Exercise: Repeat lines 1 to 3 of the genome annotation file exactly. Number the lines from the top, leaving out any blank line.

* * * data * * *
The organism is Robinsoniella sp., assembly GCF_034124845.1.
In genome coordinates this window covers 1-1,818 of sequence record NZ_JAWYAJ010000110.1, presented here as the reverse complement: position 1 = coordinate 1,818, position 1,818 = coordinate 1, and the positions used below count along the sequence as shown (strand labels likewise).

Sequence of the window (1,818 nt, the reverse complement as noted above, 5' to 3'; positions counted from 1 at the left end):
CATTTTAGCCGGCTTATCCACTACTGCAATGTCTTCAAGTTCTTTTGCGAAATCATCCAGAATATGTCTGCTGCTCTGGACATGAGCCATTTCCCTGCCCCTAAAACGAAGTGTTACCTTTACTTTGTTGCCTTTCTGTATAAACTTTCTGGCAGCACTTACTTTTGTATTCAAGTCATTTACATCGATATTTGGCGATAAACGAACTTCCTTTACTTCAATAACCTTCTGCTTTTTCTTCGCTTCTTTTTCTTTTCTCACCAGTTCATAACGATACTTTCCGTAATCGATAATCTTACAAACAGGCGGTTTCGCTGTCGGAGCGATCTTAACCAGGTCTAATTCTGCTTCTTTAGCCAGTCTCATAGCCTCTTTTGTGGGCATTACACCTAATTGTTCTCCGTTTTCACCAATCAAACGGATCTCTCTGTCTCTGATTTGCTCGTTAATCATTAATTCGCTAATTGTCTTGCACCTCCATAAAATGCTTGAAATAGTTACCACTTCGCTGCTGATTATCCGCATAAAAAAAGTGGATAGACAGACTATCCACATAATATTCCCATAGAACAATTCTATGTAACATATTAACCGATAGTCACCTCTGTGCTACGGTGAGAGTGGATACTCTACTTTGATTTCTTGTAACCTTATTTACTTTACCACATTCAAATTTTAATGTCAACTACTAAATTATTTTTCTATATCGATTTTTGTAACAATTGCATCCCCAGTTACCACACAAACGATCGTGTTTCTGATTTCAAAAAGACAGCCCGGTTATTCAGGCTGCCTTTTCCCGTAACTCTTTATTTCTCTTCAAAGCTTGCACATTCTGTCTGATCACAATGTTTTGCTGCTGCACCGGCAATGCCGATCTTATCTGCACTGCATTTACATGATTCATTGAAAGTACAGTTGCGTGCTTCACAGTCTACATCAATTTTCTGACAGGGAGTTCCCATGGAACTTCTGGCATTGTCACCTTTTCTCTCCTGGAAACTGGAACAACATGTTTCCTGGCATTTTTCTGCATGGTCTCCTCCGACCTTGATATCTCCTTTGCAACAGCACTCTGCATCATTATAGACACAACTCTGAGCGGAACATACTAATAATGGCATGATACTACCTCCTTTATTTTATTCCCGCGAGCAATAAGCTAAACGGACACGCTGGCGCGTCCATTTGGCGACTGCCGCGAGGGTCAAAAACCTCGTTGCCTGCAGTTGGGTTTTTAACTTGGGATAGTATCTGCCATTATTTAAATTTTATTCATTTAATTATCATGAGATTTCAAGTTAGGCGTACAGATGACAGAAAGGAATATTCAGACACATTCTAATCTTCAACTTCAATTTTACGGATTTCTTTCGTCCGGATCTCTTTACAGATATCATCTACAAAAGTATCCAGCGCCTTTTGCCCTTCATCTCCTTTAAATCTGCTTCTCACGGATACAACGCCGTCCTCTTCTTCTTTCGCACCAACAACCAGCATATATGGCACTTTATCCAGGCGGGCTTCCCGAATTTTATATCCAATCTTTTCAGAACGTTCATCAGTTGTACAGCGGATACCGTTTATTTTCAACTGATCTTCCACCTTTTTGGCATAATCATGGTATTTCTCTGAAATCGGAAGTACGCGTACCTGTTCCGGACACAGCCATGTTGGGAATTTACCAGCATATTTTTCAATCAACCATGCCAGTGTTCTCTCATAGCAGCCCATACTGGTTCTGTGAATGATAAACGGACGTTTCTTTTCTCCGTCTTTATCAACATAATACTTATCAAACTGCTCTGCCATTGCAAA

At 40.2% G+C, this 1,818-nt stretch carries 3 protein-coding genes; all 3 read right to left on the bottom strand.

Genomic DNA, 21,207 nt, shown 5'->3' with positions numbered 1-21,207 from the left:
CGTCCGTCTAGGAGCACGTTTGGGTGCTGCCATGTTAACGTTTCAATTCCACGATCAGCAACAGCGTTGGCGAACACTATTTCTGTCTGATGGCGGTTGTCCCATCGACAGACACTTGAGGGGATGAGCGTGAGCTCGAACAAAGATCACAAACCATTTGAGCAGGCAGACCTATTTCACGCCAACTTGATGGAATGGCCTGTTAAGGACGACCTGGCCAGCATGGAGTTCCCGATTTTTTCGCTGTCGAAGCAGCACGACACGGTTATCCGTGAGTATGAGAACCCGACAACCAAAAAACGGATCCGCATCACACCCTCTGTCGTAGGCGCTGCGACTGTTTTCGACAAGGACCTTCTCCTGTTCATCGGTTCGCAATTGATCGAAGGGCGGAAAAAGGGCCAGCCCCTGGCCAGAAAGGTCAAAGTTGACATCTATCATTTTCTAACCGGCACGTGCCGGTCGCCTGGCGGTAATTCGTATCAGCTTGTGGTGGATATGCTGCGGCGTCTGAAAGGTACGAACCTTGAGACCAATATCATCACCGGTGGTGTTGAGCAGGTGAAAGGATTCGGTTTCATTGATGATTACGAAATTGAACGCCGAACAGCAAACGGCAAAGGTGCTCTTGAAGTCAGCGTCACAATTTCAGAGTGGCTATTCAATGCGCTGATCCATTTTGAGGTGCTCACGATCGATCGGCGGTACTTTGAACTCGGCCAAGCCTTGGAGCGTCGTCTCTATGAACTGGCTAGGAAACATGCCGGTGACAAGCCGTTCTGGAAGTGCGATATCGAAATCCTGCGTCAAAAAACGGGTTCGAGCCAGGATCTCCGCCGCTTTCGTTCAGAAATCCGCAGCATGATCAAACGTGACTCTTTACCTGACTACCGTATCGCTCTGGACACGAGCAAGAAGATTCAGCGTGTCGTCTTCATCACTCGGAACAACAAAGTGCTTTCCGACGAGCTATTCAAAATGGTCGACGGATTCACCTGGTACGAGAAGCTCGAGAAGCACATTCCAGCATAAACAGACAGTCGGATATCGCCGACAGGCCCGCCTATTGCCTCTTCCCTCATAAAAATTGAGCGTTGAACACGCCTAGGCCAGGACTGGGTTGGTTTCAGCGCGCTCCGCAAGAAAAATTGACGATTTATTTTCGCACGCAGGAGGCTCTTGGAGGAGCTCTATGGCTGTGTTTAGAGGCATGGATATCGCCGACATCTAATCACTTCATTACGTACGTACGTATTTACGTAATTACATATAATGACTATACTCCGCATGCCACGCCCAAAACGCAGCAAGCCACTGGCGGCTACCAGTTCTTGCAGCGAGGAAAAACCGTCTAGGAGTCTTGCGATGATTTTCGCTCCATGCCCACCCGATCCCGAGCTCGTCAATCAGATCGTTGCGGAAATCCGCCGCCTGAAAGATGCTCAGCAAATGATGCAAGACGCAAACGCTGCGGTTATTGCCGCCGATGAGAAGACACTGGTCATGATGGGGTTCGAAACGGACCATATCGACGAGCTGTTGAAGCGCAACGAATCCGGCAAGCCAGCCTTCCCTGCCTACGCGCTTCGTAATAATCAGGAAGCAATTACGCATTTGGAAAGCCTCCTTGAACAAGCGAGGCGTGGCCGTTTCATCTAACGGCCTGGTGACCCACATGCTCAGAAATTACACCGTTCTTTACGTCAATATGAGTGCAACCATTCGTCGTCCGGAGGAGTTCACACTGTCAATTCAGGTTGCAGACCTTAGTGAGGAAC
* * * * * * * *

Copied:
The organism is Robinsoniella sp., assembly GCF_034124845.1.
In genome coordinates this window covers 1-1,818 of sequence record NZ_JAWYAJ010000110.1, presented here as the reverse complement: position 1 = coordinate 1,818, position 1,818 = coordinate 1, and the positions used below count along the sequence as shown (strand labels likewise).

Sequence of the window (1,818 nt, the reverse complement as noted above, 5' to 3'; positions counted from 1 at the left end):